Fear of a recession and high mortgage rates have given buyers pause. Many people have been priced out of the market altogether and small drops in the interest rate will not make a difference, said Lisa Sturtevant, chief economist at Bright MLS.

Affordability remains a big constraint in the market. Over the past three years, home prices have increased by more than 40% nationally.

“In 2019, a family needed an income of about $52,000 to qualify to purchase the median-priced home, and their monthly payment would have been about $1,220,” says Sturtevant. “Fast forward, homebuyers now need an income of nearly $100,000 to qualify for the median-priced home, and the typical monthly payment has shot up to more than $2,200.”

Even as rates decrease and house prices soften, economic uncertainty continues to limit homebuyer demand as we enter the last month of the year, says Khater.

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Picture of a mortgage document

Can homebuyers time mortgage rates?

Prospective buyers may be tempted to try to “time” rates to try to jump into the market when rates dip, but timing rates is difficult, says Sturtevant.

Buyers would be better served by shopping for rates and getting quotes from multiple lenders.

“There is a lot of variability in rates, terms, and mortgage products in this changing market,” she says.

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What’s happening with the housing market?

Pending home sales slid for the fifth consecutive month in October, according to the National Association of Realtors. Three of four U.S. regions recorded month-over-month decreases, and all four regions recorded year-over-year declines in transactions.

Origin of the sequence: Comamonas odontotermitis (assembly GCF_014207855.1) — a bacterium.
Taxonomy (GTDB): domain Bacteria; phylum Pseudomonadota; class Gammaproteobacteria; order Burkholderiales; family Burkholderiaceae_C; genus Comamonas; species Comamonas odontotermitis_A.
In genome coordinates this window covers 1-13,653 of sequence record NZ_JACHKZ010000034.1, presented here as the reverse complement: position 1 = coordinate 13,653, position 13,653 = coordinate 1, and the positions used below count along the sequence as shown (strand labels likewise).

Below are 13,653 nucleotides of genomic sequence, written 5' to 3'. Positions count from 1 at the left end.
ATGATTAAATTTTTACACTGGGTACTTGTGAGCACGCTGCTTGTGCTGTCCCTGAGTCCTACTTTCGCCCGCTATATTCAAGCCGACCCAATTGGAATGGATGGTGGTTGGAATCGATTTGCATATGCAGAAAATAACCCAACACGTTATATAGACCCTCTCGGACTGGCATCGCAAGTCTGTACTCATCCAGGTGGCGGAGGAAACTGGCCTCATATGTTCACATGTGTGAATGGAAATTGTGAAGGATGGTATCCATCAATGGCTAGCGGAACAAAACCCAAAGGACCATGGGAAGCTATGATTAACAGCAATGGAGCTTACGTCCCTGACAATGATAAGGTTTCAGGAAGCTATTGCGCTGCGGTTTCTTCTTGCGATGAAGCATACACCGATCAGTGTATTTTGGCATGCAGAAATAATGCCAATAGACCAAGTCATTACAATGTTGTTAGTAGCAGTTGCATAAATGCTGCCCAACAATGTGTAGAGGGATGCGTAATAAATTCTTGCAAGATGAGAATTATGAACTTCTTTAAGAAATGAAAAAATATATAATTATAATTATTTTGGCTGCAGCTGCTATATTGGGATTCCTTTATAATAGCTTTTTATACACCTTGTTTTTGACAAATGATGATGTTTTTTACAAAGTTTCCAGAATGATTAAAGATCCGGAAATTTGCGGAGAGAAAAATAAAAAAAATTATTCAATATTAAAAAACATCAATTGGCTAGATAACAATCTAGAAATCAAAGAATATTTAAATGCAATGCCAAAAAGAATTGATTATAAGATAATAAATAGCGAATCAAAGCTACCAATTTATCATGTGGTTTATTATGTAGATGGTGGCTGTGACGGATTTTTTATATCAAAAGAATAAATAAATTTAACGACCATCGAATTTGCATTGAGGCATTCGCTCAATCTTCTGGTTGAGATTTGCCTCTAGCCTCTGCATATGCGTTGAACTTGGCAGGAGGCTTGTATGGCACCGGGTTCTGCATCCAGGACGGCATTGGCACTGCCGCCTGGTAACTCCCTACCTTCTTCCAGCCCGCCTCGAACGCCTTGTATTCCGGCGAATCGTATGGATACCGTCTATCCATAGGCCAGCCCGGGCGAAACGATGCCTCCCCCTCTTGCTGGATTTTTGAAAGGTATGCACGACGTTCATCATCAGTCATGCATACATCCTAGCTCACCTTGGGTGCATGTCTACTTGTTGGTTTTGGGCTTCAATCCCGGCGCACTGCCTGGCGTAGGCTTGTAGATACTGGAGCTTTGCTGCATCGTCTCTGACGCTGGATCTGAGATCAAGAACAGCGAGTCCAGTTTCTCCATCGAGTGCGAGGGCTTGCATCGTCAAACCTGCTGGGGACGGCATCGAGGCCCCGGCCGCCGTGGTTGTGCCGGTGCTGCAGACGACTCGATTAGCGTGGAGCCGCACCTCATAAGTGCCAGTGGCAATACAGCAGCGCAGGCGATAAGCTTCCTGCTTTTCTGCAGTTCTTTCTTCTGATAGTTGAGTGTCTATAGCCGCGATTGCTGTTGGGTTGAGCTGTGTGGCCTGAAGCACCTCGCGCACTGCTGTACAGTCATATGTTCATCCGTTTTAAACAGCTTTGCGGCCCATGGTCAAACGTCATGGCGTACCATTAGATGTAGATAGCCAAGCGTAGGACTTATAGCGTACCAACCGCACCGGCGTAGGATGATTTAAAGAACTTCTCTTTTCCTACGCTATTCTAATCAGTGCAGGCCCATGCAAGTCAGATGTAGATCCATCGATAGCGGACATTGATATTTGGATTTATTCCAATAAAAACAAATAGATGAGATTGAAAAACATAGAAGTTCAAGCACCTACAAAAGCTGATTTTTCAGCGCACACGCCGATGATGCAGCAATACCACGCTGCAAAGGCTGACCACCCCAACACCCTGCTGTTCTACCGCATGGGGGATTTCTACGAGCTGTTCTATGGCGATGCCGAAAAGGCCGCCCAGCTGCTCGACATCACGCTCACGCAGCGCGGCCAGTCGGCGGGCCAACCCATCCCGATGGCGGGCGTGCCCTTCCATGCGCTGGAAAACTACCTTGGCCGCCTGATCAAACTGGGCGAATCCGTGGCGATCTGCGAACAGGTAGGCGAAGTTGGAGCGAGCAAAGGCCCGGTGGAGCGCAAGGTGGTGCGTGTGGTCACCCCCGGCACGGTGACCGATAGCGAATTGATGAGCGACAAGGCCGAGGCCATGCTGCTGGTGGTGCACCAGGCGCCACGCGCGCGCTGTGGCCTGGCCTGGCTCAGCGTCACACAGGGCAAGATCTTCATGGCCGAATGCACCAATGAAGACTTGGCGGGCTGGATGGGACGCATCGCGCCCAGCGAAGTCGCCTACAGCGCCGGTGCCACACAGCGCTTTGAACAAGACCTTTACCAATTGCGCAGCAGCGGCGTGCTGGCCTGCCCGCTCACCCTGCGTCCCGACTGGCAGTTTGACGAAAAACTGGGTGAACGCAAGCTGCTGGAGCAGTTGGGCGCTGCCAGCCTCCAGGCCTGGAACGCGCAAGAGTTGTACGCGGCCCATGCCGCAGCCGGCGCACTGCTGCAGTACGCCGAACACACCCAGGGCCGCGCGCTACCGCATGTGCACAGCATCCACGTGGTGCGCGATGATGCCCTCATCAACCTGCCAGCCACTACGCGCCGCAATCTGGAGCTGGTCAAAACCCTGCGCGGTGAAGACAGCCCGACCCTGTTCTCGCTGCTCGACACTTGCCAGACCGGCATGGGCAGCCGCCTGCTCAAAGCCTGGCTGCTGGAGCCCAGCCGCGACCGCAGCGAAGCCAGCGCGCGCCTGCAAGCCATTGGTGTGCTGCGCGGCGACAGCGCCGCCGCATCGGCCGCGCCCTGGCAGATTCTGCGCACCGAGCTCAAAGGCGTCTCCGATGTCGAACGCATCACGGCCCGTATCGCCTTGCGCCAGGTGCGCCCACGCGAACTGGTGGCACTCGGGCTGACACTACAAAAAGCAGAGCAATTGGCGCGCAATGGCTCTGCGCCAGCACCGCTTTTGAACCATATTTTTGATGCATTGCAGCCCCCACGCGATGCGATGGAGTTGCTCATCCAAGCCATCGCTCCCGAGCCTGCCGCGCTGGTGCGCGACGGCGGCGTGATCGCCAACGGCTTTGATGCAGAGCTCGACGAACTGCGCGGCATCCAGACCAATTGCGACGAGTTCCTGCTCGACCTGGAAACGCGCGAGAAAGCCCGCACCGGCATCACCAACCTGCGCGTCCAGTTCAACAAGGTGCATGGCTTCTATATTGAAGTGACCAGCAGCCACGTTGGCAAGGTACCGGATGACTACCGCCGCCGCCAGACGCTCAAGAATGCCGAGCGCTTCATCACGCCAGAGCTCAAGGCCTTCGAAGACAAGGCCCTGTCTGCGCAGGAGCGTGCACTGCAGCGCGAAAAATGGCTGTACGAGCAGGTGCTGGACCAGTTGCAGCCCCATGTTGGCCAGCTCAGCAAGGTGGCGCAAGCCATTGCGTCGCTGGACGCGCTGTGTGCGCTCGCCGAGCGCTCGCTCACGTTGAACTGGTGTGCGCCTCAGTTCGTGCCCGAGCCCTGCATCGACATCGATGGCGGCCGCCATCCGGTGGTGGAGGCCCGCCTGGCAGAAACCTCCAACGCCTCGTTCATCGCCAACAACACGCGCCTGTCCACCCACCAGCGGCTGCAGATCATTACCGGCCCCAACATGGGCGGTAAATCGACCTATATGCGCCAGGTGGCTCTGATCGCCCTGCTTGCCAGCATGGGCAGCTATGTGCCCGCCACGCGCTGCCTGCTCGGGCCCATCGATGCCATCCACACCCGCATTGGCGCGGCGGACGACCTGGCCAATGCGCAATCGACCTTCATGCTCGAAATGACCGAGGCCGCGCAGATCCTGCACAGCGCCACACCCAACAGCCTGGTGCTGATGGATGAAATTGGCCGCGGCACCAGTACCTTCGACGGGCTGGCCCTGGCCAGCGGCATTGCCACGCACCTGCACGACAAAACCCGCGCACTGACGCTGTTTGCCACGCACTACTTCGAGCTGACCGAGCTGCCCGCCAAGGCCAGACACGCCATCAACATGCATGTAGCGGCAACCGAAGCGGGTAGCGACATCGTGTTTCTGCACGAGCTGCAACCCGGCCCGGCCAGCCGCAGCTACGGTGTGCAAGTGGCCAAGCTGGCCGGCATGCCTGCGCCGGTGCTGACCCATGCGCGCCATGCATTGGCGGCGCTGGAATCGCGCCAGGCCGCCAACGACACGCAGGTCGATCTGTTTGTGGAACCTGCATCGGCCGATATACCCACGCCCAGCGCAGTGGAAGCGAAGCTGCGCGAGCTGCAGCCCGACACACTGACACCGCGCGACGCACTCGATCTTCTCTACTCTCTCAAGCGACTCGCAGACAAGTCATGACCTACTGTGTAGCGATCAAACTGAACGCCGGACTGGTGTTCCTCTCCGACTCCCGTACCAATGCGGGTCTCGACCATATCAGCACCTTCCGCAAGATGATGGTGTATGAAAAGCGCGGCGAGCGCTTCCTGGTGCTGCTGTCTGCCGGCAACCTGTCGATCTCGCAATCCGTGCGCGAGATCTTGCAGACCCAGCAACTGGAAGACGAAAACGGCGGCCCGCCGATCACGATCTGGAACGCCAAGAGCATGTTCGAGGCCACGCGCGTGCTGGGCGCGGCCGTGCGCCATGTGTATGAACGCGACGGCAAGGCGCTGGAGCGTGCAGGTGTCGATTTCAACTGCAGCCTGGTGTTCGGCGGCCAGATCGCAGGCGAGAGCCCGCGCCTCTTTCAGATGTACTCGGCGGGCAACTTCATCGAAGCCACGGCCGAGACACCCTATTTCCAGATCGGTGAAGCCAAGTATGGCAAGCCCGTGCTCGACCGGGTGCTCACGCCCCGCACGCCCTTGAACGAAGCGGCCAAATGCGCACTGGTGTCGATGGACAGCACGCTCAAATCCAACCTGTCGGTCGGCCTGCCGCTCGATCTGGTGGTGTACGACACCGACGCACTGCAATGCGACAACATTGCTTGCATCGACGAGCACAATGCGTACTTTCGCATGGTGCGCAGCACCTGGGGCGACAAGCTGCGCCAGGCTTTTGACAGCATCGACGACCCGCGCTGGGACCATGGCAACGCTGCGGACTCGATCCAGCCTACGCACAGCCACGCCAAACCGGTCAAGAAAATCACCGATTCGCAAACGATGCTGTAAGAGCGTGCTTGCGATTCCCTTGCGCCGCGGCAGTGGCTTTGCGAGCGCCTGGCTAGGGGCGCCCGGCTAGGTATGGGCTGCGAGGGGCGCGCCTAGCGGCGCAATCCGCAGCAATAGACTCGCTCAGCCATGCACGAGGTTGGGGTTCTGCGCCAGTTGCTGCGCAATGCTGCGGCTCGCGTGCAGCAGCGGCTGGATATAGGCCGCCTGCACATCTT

“October was a difficult month for home buyers as they faced 20-year-high mortgage rates,” said NAR Chief Economist Lawrence Yun. “The West region, in particular, suffered from the combination of high interest rates and expensive home prices. Only the Midwest squeaked out a gain.”

Total housing inventory at the end of October was 1.22 million units, which was down 0.8% from both September and one year earlier (1.23 million). Unsold inventory sits at a 3.3-month supply at the current sales pace, up from 3.1 months in September and 2.4 months in October 2021.

“Inventory levels are still tight, which is why some homes for sale are still receiving multiple offers,” Yun added. “In October, 24% of homes received over the asking price. Conversely, homes sitting on the market for more than 120 days saw prices reduced by an average of 15.8.”

A home for sale is seen January 24, 2008 in Manassas, Virginia. The mortgage crisis has created a new industry for developers buying foreclosed or auctioned homes at cheap prices, then reselling them for a profit.

Are home prices still rising?

Even though home prices remain high year-over-year, they’re not increasing at the same pace as the year before.

Whereas last October, the national median existing-home price for all housing types rose by 13% from the previous year, in October 2022, home prices rose by only 6.6% year-over-year.

The median existing-home price for all housing types in October was $379,100, a gain of 6.6% from October 2021 ($355,700), as prices rose in all regions. This marks 128 consecutive months of year-over-year increases, the longest-running streak on record.

Swapna Venugopal Ramaswamy is a housing and economy correspondent for USA TODAY.  You can follow her on Twitter @SwapnaVenugopal and sign up for our Daily Money newsletter here.